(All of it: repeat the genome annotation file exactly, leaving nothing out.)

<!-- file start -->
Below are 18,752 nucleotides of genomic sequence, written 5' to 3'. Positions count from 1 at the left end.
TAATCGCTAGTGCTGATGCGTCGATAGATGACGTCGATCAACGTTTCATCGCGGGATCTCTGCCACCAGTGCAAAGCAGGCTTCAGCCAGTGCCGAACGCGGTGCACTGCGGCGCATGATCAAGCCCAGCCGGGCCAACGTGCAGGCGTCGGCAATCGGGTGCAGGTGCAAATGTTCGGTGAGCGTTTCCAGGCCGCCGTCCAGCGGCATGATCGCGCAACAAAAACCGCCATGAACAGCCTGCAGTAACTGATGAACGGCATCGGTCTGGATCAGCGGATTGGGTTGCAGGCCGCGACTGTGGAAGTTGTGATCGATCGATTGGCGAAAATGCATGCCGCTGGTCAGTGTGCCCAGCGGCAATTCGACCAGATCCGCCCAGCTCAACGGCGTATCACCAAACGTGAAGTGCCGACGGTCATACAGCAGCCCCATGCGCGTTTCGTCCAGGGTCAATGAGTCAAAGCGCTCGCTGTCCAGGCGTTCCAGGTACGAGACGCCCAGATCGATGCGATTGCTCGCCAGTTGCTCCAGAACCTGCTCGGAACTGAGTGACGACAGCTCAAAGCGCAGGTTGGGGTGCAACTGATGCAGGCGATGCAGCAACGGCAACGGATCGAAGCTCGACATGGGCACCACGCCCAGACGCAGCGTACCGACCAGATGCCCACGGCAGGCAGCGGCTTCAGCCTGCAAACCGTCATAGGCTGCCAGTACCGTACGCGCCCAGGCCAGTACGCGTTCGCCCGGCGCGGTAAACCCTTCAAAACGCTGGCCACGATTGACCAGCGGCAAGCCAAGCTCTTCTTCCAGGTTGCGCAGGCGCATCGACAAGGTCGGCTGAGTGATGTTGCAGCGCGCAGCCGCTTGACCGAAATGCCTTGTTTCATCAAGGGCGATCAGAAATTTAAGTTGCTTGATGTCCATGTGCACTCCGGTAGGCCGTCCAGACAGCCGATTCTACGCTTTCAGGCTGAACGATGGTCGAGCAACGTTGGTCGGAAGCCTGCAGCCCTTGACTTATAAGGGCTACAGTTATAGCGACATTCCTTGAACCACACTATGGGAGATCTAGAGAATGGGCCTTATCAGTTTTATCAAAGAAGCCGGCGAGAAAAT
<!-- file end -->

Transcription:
Below are 18,752 nucleotides of genomic sequence, written 5' to 3'. Positions count from 1 at the left end.
TAATCGCTAGTGCTGATGCGTCGATAGATGACGTCGATCAACGTTTCATCGCGGGATCTCTGCCACCAGTGCAAAGCAGGCTTCAGCCAGTGCCGAACGCGGTGCACTGCGGCGCATGATCAAGCCCAGCCGGGCCAACGTGCAGGCGTCGGCAATCGGGTGCAGGTGCAAATGTTCGGTGAGCGTTTCCAGGCCGCCGTCCAGCGGCATGATCGCGCAACAAAAACCGCCATGAACAGCCTGCAGTAACTGATGAACGGCATCGGTCTGGATCAGCGGATTGGGTTGCAGGCCGCGACTGTGGAAGTTGTGATCGATCGATTGGCGAAAATGCATGCCGCTGGTCAGTGTGCCCAGCGGCAATTCGACCAGATCCGCCCAGCTCAACGGCGTATCACCAAACGTGAAGTGCCGACGGTCATACAGCAGCCCCATGCGCGTTTCGTCCAGGGTCAATGAGTCAAAGCGCTCGCTGTCCAGGCGTTCCAGGTACGAGACGCCCAGATCGATGCGATTGCTCGCCAGTTGCTCCAGAACCTGCTCGGAACTGAGTGACGACAGCTCAAAGCGCAGGTTGGGGTGCAACTGATGCAGGCGATGCAGCAACGGCAACGGATCGAAGCTCGACATGGGCACCACGCCCAGACGCAGCGTACCGACCAGATGCCCACGGCAGGCAGCGGCTTCAGCCTGCAAACCGTCATAGGCTGCCAGTACCGTACGCGCCCAGGCCAGTACGCGTTCGCCCGGCGCGGTAAACCCTTCAAAACGCTGGCCACGATTGACCAGCGGCAAGCCAAGCTCTTCTTCCAGGTTGCGCAGGCGCATCGACAAGGTCGGCTGAGTGATGTTGCAGCGCGCAGCCGCTTGACCGAAATGCCTTGTTTCATCAAGGGCGATCAGAAATTTAAGTTGCTTGATGTCCATGTGCACTCCGGTAGGCCGTCCAGACAGCCGATTCTACGCTTTCAGGCTGAACGATGGTCGAGCAACGTTGGTCGGAAGCCTGCAGCCCTTGACTTATAAGGGCTACAGTTATAGCGACATTCCTTGAACCACACTATGGGAGATCTAGAGAATGGGCCTTATCAGTTTTATCAAAGAAGCCGGCGAGAAAAT